Cost of revenue

The cost of revenue is the total cost incurred to obtain a sale and the cost of the goods or services sold. Thus, the cost of revenue is more than the traditional cost of goods sold concept, since it includes those specific selling and marketing activities associated with a sale. The following are all considered part of the cost of revenue:

The cost of revenue does not include indirect selling and marketing costs, such as the cost of a trade show, marketing brochure, or advertising campaign. These costs are not associated with a specific unit sold.

When looking at the intermediate-level margins listed in an income statement, the cost of revenue produces the lowest margin. In order, these margins are:

  1. Contribution margin. Only includes the direct costs within the cost of goods sold, resulting in a high contribution margin.

  2. Gross margin. Includes the traditional cost of goods sold, which includes factory overhead, and so yields a lower margin.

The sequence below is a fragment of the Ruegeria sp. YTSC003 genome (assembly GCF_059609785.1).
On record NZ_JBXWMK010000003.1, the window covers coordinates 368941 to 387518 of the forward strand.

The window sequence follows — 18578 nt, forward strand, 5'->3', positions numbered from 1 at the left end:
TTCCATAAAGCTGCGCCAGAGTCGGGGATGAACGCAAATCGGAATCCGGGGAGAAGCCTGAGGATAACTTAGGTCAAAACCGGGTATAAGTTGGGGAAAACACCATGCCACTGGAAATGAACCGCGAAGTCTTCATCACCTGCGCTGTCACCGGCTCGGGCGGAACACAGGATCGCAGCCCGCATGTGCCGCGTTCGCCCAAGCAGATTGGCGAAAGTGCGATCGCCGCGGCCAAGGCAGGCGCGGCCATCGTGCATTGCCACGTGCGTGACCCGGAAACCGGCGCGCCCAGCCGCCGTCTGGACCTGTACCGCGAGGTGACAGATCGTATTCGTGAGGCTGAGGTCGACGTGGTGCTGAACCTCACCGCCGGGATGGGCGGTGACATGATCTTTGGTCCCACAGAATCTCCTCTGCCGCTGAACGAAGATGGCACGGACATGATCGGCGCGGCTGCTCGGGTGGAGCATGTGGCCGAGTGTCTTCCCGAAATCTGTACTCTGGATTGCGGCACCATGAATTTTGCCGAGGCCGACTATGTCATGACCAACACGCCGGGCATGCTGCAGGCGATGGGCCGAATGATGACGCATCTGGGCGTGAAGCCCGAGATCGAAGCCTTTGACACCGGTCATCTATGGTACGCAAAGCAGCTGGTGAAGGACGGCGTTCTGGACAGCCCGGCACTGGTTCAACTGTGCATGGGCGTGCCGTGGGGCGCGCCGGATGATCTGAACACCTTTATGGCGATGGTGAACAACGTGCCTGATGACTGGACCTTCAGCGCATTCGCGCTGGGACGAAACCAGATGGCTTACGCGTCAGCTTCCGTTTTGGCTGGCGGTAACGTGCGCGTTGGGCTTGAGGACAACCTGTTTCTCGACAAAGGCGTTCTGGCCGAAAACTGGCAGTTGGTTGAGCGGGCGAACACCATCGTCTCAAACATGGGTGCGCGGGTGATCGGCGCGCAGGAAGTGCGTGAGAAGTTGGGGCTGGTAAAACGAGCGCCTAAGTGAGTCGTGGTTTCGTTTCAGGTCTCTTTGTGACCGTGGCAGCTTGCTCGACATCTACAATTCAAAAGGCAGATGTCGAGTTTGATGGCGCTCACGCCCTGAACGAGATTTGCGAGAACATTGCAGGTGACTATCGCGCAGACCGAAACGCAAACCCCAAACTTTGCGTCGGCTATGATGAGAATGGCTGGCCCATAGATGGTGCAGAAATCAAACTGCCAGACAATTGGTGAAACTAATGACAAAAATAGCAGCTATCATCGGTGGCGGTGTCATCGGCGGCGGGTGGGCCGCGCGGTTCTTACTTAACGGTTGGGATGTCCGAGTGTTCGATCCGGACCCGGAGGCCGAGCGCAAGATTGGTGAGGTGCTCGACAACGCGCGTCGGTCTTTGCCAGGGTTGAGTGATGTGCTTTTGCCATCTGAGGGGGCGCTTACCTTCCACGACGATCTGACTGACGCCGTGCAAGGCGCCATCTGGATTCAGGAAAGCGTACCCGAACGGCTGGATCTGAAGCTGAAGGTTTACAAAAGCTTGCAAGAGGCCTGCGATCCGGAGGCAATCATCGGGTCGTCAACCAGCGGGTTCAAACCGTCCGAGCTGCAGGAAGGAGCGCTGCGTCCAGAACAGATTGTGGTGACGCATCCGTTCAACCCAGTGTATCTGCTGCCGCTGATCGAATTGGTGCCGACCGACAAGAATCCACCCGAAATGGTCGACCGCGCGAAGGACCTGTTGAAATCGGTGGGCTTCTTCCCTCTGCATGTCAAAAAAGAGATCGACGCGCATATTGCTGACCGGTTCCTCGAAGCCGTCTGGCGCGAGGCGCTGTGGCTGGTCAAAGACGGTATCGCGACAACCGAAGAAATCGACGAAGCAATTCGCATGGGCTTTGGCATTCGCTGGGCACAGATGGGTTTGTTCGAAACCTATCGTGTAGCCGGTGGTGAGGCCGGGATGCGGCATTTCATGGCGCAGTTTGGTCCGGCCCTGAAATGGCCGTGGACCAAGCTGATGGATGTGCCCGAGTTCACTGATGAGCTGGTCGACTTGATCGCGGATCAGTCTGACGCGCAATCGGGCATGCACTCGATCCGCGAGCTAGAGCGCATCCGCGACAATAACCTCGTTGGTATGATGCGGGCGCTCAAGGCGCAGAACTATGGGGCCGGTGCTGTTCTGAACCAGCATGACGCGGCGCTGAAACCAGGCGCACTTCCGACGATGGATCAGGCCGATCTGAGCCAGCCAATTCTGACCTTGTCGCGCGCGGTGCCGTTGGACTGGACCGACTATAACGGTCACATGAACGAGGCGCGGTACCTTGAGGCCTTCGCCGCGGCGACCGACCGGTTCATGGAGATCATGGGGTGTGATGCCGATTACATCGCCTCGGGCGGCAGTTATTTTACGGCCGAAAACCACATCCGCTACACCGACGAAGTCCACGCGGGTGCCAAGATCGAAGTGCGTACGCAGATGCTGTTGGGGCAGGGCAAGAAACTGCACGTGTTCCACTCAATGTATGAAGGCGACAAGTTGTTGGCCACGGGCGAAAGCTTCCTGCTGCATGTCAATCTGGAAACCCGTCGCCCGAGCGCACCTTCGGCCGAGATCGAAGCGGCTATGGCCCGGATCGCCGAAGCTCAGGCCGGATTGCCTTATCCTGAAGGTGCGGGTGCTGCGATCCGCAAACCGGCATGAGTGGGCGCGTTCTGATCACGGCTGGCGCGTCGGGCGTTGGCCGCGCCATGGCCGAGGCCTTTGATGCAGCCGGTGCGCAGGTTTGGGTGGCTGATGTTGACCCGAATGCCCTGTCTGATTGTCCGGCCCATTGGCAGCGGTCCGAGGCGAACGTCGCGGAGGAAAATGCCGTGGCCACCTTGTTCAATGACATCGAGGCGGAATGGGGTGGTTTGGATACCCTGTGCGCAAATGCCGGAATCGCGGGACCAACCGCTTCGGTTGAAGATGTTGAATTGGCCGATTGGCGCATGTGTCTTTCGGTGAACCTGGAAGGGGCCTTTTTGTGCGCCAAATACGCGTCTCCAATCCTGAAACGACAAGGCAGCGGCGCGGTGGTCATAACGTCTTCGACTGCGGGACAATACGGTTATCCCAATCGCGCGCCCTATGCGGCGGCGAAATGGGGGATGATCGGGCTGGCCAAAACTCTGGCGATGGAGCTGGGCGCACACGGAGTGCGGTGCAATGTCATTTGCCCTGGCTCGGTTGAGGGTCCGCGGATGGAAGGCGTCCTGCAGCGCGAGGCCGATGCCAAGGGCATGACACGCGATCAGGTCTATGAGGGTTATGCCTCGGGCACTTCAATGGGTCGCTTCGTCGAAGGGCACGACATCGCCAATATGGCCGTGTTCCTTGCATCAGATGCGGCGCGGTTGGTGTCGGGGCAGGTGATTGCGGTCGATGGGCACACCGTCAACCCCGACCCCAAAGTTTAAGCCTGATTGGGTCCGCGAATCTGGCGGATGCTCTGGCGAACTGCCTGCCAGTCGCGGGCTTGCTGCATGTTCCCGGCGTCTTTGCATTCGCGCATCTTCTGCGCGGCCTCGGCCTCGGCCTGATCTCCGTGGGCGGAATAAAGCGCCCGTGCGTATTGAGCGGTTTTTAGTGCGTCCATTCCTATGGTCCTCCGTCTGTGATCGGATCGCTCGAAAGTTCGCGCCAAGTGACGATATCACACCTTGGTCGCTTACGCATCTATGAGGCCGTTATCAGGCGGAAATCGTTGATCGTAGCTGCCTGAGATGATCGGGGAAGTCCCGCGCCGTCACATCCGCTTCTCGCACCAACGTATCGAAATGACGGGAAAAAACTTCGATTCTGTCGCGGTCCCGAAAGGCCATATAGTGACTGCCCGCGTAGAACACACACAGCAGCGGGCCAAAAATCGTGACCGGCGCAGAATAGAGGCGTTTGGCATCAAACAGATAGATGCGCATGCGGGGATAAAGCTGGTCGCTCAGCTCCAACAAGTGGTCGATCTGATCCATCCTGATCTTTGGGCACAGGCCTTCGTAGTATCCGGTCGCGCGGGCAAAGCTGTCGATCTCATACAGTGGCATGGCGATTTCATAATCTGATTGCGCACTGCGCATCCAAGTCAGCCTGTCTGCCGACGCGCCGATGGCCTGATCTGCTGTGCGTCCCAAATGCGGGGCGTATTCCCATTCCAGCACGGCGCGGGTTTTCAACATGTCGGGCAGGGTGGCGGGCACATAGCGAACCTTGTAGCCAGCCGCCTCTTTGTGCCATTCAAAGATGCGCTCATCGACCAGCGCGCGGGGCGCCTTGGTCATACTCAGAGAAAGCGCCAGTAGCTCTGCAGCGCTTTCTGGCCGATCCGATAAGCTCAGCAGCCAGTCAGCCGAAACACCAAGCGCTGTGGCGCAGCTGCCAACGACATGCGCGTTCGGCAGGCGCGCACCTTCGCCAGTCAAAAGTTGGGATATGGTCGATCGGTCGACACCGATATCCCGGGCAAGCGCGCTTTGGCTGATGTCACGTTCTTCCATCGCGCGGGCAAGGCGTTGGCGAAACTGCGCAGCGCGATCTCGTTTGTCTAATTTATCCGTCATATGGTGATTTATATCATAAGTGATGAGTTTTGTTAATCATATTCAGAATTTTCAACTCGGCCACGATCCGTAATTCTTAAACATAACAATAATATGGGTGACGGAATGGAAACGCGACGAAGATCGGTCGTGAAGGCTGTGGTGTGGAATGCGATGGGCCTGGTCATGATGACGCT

3. Cost of revenue margin. Includes the traditional cost of goods sold, plus direct selling and marketing costs, and so yields the lowest margin.

It is most useful to report the cost of revenue when there are substantial direct costs associated with sales. In these situations, the measurement may be reported for individual sales, rather than in aggregate, to show which customers are generating the highest (and lowest) margins. Usually, it is quite difficult to extract the cost of revenue from an income statement, since it is more oriented toward the reporting of gross margin.

Related Courses

The Income Statement
The Interpretation of Financial Statements